During a discussion at the University of Missouri for a Martin Luther King Jr. event, acclaimed Dominican-American author Junot Díaz spoke about white supremacy, the dialogue around immigration, the importance of solidarity, and the long-lasting effects of slavery on the African Diaspora.

“I was born in the Dominican Republic,” he said. “My work, among many of the things that it wrestles with, wrestles with the kind of, the often invisible and vigorously disavowed, long shadow of enslavement. I’m very much interested in how people like me, who are part of the African Diasporic community, and how do we deal with the consequences of the fallout from the calamity that we call slavery. And most specifically, I’m kind of interested in how do bodies like mine that were raped into existence – our community doesn’t look the way it looks without systematic rape – and so how do communities like ours, with this long history of sexual violence and sexual predation, how do we as a consequence of that wrestle with the possibility of intimacy. In other words, where does love reside in bodies that spent centuries being told that they could not partake in love?”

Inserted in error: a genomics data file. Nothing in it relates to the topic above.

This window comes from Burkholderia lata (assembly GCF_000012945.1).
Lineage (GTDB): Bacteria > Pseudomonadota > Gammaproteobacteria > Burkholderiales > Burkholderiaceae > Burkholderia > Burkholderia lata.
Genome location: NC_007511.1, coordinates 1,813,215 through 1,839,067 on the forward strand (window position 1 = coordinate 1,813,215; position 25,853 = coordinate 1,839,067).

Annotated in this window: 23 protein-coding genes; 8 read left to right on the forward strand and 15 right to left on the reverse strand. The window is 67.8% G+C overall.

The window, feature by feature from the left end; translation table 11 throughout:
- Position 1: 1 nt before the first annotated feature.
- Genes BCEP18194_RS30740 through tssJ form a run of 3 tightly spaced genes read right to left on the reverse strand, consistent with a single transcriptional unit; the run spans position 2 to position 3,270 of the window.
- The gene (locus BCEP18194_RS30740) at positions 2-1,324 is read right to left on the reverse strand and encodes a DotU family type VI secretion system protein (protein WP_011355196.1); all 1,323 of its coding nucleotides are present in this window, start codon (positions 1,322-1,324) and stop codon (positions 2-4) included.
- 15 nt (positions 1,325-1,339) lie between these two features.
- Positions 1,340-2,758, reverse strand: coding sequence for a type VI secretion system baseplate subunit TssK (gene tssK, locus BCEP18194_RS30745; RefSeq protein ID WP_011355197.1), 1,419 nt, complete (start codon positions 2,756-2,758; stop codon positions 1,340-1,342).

To listen to more of his discussion, head over to KBIA.

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